My grandmother’s hands bear the rough soil of the harvest while
Working her fingers around the yarn, piercing
Beads of dried peas and bent rose petals as she makes her
Last granddaughter’s holy crown.
And on the stove sits a steaming pot of dolma nearby:
A baker’s dozen she made with those rough hands,
Spooning the seeds out the fat red bell peppers
Carving lids of their popping stems
Old men hunched
On their old backs,
Tired of their old scarlet blood.
My grandmother’s lips bear
The sweet songs of lore that
Sing of legends in the village house, muttering
The sorrows of men as she creates her
Last granddaughter’s divine scepter of tears and tales.
And on the stool lays the Quran,
Her deepest companion, which passed from her mother,
Who, with her delicate fingers and the blessings of God,
Wrote every slipping letter
That have whispered the words of Allah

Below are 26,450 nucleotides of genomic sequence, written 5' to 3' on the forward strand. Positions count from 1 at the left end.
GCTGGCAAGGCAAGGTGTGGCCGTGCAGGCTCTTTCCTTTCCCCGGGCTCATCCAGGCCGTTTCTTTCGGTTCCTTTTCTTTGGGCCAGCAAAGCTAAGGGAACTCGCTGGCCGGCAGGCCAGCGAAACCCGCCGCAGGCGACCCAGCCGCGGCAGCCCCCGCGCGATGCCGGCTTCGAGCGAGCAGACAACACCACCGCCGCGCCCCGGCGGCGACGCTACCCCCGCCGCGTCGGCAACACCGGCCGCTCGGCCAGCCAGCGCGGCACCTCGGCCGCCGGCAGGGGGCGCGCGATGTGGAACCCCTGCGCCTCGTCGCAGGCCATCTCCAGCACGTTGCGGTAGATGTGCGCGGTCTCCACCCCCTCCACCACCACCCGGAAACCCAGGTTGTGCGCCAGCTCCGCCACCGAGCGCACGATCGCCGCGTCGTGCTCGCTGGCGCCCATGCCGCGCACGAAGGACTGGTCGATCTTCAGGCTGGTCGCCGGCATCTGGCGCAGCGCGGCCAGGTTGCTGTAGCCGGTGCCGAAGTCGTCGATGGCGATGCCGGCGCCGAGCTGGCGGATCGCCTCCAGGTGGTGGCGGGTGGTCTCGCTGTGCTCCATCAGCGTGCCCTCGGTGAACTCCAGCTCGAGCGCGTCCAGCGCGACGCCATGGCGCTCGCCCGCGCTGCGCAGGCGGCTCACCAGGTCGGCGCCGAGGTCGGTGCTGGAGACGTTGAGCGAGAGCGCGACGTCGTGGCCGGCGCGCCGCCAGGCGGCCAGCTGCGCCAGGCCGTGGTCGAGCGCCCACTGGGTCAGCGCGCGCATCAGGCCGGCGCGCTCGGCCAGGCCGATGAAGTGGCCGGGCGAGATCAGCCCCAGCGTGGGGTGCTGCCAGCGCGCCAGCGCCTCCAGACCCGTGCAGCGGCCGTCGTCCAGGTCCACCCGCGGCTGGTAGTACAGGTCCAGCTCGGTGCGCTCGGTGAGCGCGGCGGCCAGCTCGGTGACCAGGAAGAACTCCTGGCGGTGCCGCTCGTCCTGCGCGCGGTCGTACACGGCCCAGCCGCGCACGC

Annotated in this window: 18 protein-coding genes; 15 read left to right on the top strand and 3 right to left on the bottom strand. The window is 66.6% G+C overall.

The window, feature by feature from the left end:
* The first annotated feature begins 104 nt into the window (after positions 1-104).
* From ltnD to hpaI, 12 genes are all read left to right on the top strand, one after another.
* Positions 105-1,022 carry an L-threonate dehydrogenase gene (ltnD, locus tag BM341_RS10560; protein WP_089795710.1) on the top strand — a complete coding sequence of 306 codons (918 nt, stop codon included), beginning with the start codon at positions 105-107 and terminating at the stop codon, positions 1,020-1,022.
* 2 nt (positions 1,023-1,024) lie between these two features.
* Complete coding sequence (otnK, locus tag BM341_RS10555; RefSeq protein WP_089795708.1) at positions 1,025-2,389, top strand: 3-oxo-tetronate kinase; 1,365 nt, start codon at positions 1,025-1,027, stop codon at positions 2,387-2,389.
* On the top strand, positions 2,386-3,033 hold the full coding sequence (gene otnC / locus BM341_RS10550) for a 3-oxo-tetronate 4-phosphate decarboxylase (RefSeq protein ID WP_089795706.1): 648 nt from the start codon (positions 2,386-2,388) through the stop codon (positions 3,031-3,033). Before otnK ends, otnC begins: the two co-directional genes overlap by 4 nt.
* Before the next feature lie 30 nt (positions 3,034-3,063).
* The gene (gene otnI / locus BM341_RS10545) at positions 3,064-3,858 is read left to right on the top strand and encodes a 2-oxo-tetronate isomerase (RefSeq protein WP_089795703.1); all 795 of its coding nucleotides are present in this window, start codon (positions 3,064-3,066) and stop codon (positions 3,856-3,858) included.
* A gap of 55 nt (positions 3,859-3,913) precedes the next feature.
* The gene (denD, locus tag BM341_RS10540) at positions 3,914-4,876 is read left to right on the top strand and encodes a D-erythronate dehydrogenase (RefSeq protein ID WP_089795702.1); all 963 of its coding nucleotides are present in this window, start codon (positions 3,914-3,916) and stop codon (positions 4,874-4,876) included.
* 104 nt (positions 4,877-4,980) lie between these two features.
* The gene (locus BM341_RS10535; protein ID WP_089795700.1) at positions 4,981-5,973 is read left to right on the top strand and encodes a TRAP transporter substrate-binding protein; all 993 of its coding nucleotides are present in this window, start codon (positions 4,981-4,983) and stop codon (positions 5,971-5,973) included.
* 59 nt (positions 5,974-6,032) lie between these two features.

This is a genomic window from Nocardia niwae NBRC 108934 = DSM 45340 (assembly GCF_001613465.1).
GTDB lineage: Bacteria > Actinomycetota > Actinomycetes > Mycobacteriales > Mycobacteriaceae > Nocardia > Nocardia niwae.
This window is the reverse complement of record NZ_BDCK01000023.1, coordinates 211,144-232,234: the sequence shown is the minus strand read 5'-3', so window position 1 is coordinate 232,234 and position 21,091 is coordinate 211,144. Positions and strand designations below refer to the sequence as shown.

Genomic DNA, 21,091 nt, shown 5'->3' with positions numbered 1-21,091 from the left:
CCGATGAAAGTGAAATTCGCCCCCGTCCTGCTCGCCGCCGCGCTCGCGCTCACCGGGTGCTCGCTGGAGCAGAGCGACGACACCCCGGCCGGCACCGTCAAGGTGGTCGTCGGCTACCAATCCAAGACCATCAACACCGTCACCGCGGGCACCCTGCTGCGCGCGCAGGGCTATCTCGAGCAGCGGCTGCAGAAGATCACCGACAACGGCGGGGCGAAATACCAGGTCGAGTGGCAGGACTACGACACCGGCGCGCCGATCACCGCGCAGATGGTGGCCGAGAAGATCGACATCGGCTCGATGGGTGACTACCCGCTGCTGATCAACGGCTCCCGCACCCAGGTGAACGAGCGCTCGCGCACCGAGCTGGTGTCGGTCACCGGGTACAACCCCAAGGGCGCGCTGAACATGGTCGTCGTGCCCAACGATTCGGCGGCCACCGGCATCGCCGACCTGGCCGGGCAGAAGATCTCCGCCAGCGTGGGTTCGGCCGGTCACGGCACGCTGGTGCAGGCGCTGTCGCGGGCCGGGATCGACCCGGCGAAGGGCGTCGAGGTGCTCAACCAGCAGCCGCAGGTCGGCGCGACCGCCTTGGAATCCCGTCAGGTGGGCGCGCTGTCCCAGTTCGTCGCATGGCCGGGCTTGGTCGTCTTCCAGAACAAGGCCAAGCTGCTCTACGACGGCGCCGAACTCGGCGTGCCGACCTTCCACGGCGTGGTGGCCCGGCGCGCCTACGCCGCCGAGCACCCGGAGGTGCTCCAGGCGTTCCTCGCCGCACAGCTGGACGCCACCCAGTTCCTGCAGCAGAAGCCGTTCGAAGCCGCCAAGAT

For a thousand years, and will a thousand more.
My grandmother’s heavy heart bears
The thick fluid with which I am kin,
Kin with the mad men who stormed through
The rolling plains of the Orient,
With striding horses pummeling the ground under their gate,
Their wooden bows hanging in slow, piercing silence
Blood that fought to
Place each hunted bone
On my sacred throne.
H.B. Akcan currently attends the Global Studies Academy of Clements High School. She is an avid reader, writer, and binge-watcher. Her work has been recognized by the Columbia College’s National Young Authors Contest and she has submitted her literature portfolio for the Davidson Fellowship.